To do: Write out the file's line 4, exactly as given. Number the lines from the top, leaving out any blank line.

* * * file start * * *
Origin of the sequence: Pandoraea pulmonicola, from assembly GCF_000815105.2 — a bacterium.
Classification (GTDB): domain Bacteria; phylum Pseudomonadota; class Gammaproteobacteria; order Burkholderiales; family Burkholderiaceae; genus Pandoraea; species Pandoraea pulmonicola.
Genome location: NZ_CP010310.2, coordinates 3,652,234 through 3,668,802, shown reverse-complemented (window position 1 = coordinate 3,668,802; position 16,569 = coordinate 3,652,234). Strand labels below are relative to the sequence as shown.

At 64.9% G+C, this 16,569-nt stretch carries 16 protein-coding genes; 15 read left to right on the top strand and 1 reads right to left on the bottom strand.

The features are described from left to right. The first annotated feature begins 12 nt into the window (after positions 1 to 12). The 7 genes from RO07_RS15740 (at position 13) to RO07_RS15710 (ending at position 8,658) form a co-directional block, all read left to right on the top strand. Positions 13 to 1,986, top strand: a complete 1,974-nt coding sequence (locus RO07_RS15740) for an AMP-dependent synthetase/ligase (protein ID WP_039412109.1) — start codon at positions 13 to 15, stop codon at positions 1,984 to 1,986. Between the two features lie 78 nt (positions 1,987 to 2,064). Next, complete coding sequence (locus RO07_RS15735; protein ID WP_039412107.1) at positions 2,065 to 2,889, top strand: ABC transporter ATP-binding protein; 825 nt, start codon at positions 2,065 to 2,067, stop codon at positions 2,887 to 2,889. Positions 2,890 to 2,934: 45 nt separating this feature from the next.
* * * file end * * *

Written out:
At 64.9% G+C, this 16,569-nt stretch carries 16 protein-coding genes; 15 read left to right on the top strand and 1 reads right to left on the bottom strand.